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A.Rustamov:”Female characters are a mystery to me”

A.Rustamov:”Female characters are a mystery to me”

Asif Rustamov-director, screenwriter. He is the director of the films “The House” (2007), “With the Back to Qibla” (2009), “Down the River” (2014). Based on the script, the movie “Knot” (directed by Ali Isa Jabbarov) was shot. He is the co-author of the screenplays of the films “Down the River”, “There is no Such Conversation” (dir. Rufat Hasanov), “Pomegranate Orchard”, “Sughra and Her Sons” (dir. Ilgar Najaf). The film “Pomegranate Orchard”, of which he is one of the scriptwriters, was awarded at the 13th Eurasian International Film Festival.

The director’s feature film “Down the River” won an award in the “Best Feature Debut” category at the SEEfest Film Festival in Los Angeles, USA.

– Mr. Asif, where does your professional journey in screenwriting commence?

– I do not work as a professional screenwriter. This question is a bit…

– But in recent times, you are the author whose screenplays have been shot the most…

-Yes, may be. In the local cinema market in Azerbaijan, it is not small number to shoot five full-length films with the script of one person. However, it’s important to note that all of these projects were collaborative efforts, developed alongside co-authors. My environment has been rather narrow – I either engage in writing for my own projects or for friends. Due to this I don’t consider myself a professional screenwriter. I haven’t undergone formal training in professional screenwriting; rather, a substantial portion of my directorial education was dedicated to honing my skills in script development.

My creative process typically originates from small, everyday episodes. Initially, I gather a multitude of notes, drawing inspiration from observations in my daily life or stories shared by others. These fragments are immediately jotted down, a practice I used to carry out in a physical notebook during my student days, but now conveniently captured through recordings on my phone. I regularly read and conceptualize those articles. I combine notes that are similar to each other in one episode, I connect them to each other. This process takes a long time. That is, it is not the work of a year. At the end, there is an episode that gives impetus to the film and begins to connect the collected materials. Often this episode is a micromodel of the main idea of the film. A light frame is created. Then I think about the plot of a specific film and start working. I combine random, chaotic episodes according to the dramaturgical structure of my choice. The blanks are filled and the synopsis is completed.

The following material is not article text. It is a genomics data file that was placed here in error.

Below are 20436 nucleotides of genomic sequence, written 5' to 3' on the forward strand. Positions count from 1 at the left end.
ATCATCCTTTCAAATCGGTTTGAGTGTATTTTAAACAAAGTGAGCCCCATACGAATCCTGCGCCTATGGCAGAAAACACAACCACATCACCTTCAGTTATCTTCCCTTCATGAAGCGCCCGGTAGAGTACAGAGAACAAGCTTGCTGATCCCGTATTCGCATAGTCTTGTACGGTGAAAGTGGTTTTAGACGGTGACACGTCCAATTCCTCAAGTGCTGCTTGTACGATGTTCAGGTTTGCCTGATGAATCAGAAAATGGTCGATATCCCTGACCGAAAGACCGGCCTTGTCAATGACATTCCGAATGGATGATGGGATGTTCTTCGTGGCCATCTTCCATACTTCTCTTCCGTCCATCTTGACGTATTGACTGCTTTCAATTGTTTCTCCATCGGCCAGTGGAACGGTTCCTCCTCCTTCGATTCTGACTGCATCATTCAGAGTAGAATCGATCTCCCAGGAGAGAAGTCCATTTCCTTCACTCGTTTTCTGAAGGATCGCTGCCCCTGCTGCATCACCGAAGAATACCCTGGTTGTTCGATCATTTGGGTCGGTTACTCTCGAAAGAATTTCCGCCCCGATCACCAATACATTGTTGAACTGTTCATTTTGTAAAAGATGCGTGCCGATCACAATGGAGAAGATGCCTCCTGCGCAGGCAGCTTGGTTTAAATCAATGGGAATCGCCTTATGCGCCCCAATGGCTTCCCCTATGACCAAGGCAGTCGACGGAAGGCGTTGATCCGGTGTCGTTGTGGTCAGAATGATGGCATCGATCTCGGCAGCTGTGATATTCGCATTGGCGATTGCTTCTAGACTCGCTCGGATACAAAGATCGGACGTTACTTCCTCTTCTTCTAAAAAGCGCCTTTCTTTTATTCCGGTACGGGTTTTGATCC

-What is the golden rule in screenwriting?

– These are general dramaturgical laws. I will not be able to say something original. I like to hide in the details myself. I want the audience to watch the film several times to fully understand it. That’s why I leave hints and hide them in small details. I love how a movie unfolds completely after a few viewings.

What does it mean for you that the film is full of content? This concept presumably aligns with Quentin Tarantino’s approach, where he mentioned that he crafts comprehensive backstories even for characters with a mere 15 seconds of screen time.